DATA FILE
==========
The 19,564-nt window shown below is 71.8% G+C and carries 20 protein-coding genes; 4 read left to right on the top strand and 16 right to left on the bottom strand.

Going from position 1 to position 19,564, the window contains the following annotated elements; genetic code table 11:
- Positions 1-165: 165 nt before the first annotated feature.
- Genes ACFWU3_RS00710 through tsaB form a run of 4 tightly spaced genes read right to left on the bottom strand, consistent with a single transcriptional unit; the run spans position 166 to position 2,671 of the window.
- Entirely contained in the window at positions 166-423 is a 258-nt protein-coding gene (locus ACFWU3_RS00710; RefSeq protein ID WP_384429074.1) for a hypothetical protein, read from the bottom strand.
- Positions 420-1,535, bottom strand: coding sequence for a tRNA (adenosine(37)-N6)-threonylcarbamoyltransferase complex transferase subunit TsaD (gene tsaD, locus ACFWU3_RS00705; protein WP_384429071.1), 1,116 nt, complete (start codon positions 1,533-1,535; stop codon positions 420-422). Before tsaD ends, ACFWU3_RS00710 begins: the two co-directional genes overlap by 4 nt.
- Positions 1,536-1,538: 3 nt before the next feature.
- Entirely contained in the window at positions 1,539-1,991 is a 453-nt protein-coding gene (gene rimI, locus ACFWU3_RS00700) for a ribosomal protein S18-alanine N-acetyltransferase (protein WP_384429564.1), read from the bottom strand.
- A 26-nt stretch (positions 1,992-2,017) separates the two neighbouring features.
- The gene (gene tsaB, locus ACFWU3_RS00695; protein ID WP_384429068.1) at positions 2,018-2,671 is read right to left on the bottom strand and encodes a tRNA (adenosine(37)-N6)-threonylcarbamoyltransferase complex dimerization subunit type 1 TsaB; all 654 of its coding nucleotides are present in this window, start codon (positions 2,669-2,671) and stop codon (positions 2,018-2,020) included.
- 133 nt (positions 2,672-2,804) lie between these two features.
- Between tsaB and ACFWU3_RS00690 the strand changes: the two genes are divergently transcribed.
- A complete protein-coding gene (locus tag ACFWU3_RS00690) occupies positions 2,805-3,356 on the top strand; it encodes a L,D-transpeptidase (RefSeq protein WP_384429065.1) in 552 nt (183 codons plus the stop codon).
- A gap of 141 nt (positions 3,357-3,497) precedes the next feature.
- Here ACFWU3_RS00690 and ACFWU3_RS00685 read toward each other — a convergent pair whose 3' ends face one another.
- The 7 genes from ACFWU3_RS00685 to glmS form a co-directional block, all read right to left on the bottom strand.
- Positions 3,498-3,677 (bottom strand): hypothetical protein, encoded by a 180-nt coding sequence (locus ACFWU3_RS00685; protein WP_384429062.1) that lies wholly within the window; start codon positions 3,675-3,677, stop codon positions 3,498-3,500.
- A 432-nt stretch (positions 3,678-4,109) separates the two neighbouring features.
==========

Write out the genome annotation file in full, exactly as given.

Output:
The 19,564-nt window shown below is 71.8% G+C and carries 20 protein-coding genes; 4 read left to right on the top strand and 16 right to left on the bottom strand.

Going from position 1 to position 19,564, the window contains the following annotated elements; genetic code table 11:
- Positions 1-165: 165 nt before the first annotated feature.
- Genes ACFWU3_RS00710 through tsaB form a run of 4 tightly spaced genes read right to left on the bottom strand, consistent with a single transcriptional unit; the run spans position 166 to position 2,671 of the window.
- Entirely contained in the window at positions 166-423 is a 258-nt protein-coding gene (locus ACFWU3_RS00710; RefSeq protein ID WP_384429074.1) for a hypothetical protein, read from the bottom strand.
- Positions 420-1,535, bottom strand: coding sequence for a tRNA (adenosine(37)-N6)-threonylcarbamoyltransferase complex transferase subunit TsaD (gene tsaD, locus ACFWU3_RS00705; protein WP_384429071.1), 1,116 nt, complete (start codon positions 1,533-1,535; stop codon positions 420-422). Before tsaD ends, ACFWU3_RS00710 begins: the two co-directional genes overlap by 4 nt.
- Positions 1,536-1,538: 3 nt before the next feature.
- Entirely contained in the window at positions 1,539-1,991 is a 453-nt protein-coding gene (gene rimI, locus ACFWU3_RS00700) for a ribosomal protein S18-alanine N-acetyltransferase (protein WP_384429564.1), read from the bottom strand.
- A 26-nt stretch (positions 1,992-2,017) separates the two neighbouring features.
- The gene (gene tsaB, locus ACFWU3_RS00695; protein ID WP_384429068.1) at positions 2,018-2,671 is read right to left on the bottom strand and encodes a tRNA (adenosine(37)-N6)-threonylcarbamoyltransferase complex dimerization subunit type 1 TsaB; all 654 of its coding nucleotides are present in this window, start codon (positions 2,669-2,671) and stop codon (positions 2,018-2,020) included.
- 133 nt (positions 2,672-2,804) lie between these two features.
- Between tsaB and ACFWU3_RS00690 the strand changes: the two genes are divergently transcribed.
- A complete protein-coding gene (locus tag ACFWU3_RS00690) occupies positions 2,805-3,356 on the top strand; it encodes a L,D-transpeptidase (RefSeq protein WP_384429065.1) in 552 nt (183 codons plus the stop codon).
- A gap of 141 nt (positions 3,357-3,497) precedes the next feature.
- Here ACFWU3_RS00690 and ACFWU3_RS00685 read toward each other — a convergent pair whose 3' ends face one another.
- The 7 genes from ACFWU3_RS00685 to glmS form a co-directional block, all read right to left on the bottom strand.
- Positions 3,498-3,677 (bottom strand): hypothetical protein, encoded by a 180-nt coding sequence (locus ACFWU3_RS00685; protein WP_384429062.1) that lies wholly within the window; start codon positions 3,675-3,677, stop codon positions 3,498-3,500.
- A 432-nt stretch (positions 3,678-4,109) separates the two neighbouring features.